Twentieth Sunday in Ordinary Cycle A (Aug. 16, 2020)

When we think of who God is, and what God has done for us, and what God is doing for us right now, the wonder is that we don’t spend our whole lives on our knees, overcome with awe and gratitude. But that isn’t how we spend our lives. In fact, for a good part of the time we manage to forget God altogether – which, when you think of it, is pretty amazing. So, obviously, we’ve got something else on our minds – and it’s got to be something pretty big, if it’s capable of blinding us to God. Oh, it’s big all right. It’s big enough to fill the earth and blot out the sun, the moon, and the stars. It’s our ego. It’s our preoccupation with ourselves. We can get bored with other people in a moment, yet we are perfectly happy to carry on in our own company for eighty or ninety years. We must find ourselves fascinating.

I have a theory about why it’s so hard to remember names. I mean, it’s ridiculous, isn’t it? Each of us is capable of carrying all kinds of complicated information around in our heads. We can remember things that happened years and years ago. And yet, thirty seconds after we’ve heard it, we can’t remember, “Bob.” I suspect we’re so concerned about what kind of impression we are making on the other person, that we hardly hear their name in the first place. We’re thinking: What will he think of me? What will he tell other people about me? Is there something in my teeth? Come on, come on, think of something clever to say! Was that clever, or was it stupid? We’re so worried about ourselves that we’re hardly aware of the other person, as a person, at all.

A fellow went out to dinner with a woman, and for what seemed like hours he dominated the conversation. He went on and on about his accomplishments and his opinions and his plans. Finally, he caught himself and said, “I’m sorry, I’ve been doing all the talking. Now it’s your turn. So, tell me – what do you think of me? That’s pretty much how it is with the Lord and us. We’re sitting across the table from Jesus Christ, and are so full of ourselves that we forget he’s there. But for some reason known to God alone, God loves us too much to leave the table. So, for as long as we live, Our Lord tries every trick in the book – the good book – to distract us from ourselves, hoping that if we will just stop fondling our egos for a moment, we’ll notice what should be shatteringly obvious: God is out there – and in us. Then we’ll realize what idiots we’ve been, and we’ll love God back.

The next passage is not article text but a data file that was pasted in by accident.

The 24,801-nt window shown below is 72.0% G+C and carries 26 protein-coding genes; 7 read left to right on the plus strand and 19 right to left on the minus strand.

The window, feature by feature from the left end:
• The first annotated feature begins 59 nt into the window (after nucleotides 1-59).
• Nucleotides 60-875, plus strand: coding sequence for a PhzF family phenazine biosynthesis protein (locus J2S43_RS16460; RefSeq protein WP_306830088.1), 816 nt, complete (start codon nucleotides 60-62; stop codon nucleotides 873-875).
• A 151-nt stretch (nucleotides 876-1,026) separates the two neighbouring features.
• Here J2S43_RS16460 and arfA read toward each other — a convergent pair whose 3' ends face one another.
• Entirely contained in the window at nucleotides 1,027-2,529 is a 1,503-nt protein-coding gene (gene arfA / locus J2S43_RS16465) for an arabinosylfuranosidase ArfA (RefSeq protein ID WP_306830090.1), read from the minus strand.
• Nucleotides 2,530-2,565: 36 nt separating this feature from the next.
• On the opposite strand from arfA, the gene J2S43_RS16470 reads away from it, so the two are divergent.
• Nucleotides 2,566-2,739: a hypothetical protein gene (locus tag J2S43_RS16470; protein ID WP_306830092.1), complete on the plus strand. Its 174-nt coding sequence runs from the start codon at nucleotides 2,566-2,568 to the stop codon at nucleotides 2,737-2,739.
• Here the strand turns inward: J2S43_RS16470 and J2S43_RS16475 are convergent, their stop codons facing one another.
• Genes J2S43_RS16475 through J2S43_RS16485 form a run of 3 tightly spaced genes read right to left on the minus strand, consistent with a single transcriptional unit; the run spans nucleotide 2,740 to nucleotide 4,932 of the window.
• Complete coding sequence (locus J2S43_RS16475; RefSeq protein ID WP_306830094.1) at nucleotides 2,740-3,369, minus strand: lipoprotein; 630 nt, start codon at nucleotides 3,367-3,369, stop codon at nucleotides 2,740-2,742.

There’s no time now to go into all the ways that God tries to get us to forget ourselves long enough to focus on the big picture. We can list a few of them: parenthood, mystical experience, the frustration of our plans, humiliation (that’s a good one), awareness of our own mortality. But for now let’s concentrate on God’s number one tactic. This one is so important that it is actually comes attached to the command to love God. You know the one I mean: We are to love God – and love our neighbor as ourselves. If we can really love our neighbor – if we can really love anybody – it can shake us lose from our self-obsession and point us to the God who is love.

Having talked about all this in the abstract, let’s look at it actually happening in today’s gospel: Jesus has been performing miracles and drawing great crowds, but he knows his Passion and death are coming soon and he wants to prepare his disciples for what is going to happen. To do that he needs to go somewhere the crowds won’t follow. So, for the first and only time in his earthly ministry he crosses the border into a foreign country – and it’s a country where Jewish people are especially shunned. You would think that here, at least, he would have some privacy.

But he encounters a woman of the country who is so desperately anxious about her sick child that she is willing to approach a hated foreigner for help. Now in the terms we have been talking about, her situation makes her particularly vulnerable to faith. Her fear for her beloved daughter has made her forgetful of herself, so that now anything is possible for her – even faith in Jesus. Seeing the possibilities of the situation, Jesus tests her with a remark about throwing the children’s food to dogs. Now, if she were as self-obsessed at this moment as most of us are most of the time, she would have been terribly offended and stormed away. The humility of her response is evidence that she has forgotten herself to the point that she is able to see what is there in front of her: Jesus Christ her Lord and Savior. Then Jesus makes his diagnosis: “O woman, great is your faith! Let it be done for you as you wish.”

These occasions, when we are distracted from our usual preoccupations long enough to become aware of God, are moments of Grace. Now that we know what they are, and what they are for, we can be on the look out for them, and try to cooperate with them: If a clear sky on a late summer night makes us feel in the pit of our stomach how insignificant we are in the grand scheme of themes, we can take the occasion to say a prayer. If you have been given the incredible gift of being able to look into your child’s eyes, you can spare a thought for the giver of that gift. If what is happening in our life at a given moment strikes us as an insult to us from God, we can remember that in the history of the relationship, most of the insult has been on the other side. And we can be reminded that a seeming insult can sometimes be the prelude to a miracle of healing. And, finally, we can go out there and try to love somebody today. Better yet, we can start right now.

Fr. Charles Gordon, C.S.C.

Rev. Charles B. Gordon, C.S.C., is co-director of the Garaventa Center for Catholic Intellectual Life and American Culture at the University of Portland. He writes and records a regular blog called “Fractio Verbi.”

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